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ABSTRACT: Stability of personality disorders is assumed in most nomenclatures; however, the evidence for this is limited and inconsistent. The aim of this study is to investigate the stability of DSM-III personality disorders in a community sample of eastern Baltimore residents unselected for treatment. Two hundred ninety four participants were examined on two occasions by psychiatrists using the same standardized examination twelve to eighteen years apart. All the DSM-III criteria for personality disorders were assessed. Item-response analysis was adapted into two approaches to assess the agreement between the personality measures on the two occasions. The first approach estimated stability in the underlying disorder, correcting for error in trait measurement, and the second approach estimated stability in the measured disorder, without correcting for item unreliability. Five of the ten personality disorders exhibited moderate stability in individuals: antisocial, avoidant, borderline, histrionic, and schizotypal. Associated estimated ICCs for stability of underlying disorder over time ranged between approximately 0.4 and 0.7-0.8. A sixth disorder, OCPD, exhibited appreciable stability with estimated ICC of approximately 0.2-0.3. Dependent, narcissistic, paranoid, and schizoid disorders were not demonstrably stable. The findings suggest that six of the DSM personality disorder constructs themselves are stable, but that specific traits within the DSM categories are both of lesser importance than the constructs themselves and require additional specification.Journal of Psychiatric Research 09/2009; 44(1):1-7. DOI:10.1016/j.jpsychires.2009.06.009 · 4.09 Impact Factor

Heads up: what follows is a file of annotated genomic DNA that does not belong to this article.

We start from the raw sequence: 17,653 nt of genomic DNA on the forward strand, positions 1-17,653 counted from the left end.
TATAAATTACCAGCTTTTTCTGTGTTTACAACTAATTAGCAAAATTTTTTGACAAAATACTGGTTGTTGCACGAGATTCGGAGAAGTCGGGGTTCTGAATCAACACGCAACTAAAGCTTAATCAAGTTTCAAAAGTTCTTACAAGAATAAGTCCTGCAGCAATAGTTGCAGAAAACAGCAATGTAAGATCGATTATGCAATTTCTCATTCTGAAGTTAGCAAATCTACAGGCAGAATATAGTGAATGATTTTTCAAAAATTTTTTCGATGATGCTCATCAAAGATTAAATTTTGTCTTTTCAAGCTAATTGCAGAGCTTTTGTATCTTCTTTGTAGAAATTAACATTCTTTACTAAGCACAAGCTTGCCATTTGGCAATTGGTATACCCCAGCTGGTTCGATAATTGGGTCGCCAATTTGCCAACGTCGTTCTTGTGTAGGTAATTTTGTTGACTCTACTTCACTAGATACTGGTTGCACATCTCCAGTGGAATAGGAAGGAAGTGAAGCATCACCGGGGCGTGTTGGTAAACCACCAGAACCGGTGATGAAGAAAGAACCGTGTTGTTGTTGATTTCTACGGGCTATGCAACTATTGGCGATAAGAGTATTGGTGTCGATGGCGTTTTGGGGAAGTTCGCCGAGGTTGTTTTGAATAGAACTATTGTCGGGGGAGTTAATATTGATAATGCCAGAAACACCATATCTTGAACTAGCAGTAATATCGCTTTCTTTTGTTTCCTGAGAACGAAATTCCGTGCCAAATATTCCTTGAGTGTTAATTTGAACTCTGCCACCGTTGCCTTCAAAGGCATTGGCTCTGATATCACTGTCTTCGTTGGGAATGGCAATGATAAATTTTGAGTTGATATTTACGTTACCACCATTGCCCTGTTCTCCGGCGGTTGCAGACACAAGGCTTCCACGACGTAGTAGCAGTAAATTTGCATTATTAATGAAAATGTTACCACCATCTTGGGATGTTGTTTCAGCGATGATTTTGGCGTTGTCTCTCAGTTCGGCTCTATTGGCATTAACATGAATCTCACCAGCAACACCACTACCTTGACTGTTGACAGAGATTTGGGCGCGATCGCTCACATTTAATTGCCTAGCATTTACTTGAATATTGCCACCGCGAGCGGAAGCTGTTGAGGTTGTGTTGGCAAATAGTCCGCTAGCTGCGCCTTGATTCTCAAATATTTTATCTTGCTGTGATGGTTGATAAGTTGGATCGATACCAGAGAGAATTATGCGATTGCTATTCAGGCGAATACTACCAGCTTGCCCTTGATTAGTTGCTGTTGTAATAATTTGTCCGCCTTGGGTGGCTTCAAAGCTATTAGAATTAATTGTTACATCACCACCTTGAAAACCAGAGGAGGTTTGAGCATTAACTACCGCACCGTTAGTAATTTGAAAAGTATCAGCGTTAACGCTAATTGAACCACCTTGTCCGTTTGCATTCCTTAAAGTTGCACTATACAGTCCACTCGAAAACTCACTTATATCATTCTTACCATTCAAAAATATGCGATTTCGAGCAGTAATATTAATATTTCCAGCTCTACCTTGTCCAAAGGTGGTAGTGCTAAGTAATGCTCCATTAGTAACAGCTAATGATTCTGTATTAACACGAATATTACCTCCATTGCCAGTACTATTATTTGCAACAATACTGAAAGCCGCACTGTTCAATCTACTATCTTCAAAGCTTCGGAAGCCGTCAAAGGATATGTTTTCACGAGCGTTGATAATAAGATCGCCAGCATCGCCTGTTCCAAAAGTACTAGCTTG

Article: Psychiatric comorbidity in epilepsy[Show abstract] [Hide abstract]
ABSTRACT: Many studies on psychiatric comorbidity in epilepsy have been performed using many different patient groups and diagnostic instruments. This methodological heterogeneity complicates comparison of the findings. In this article, psychiatric disorders in epilepsy are reviewed from the perspective of the DSM classification system. The empirical findings of axis I clinical disorders and axis II personality disorders are described separately. Furthermore, the existence and specificity of conditions such as interictal dysphoric disorder, interictal behavior syndrome, and psychosis of epilepsy are discussed. From the many studies that have been performed on this topic it can be learned that there is a need for well-controlled studies using representative patient groups and valid and standardized diagnostic instruments. So far, the majority of the studies have concerned axis I disorders; relatively little research has been performed on axis II personality disorders. More research on personality disorders, as well as on the relative contributions of the different (brain- and non-brain-related) factors to the relationship between epilepsy and psychiatric disorders, is recommended.Epilepsy & Behavior 09/2005; 7(1):37-50. DOI:10.1016/j.yebeh.2005.04.012 · 2.06 Impact Factor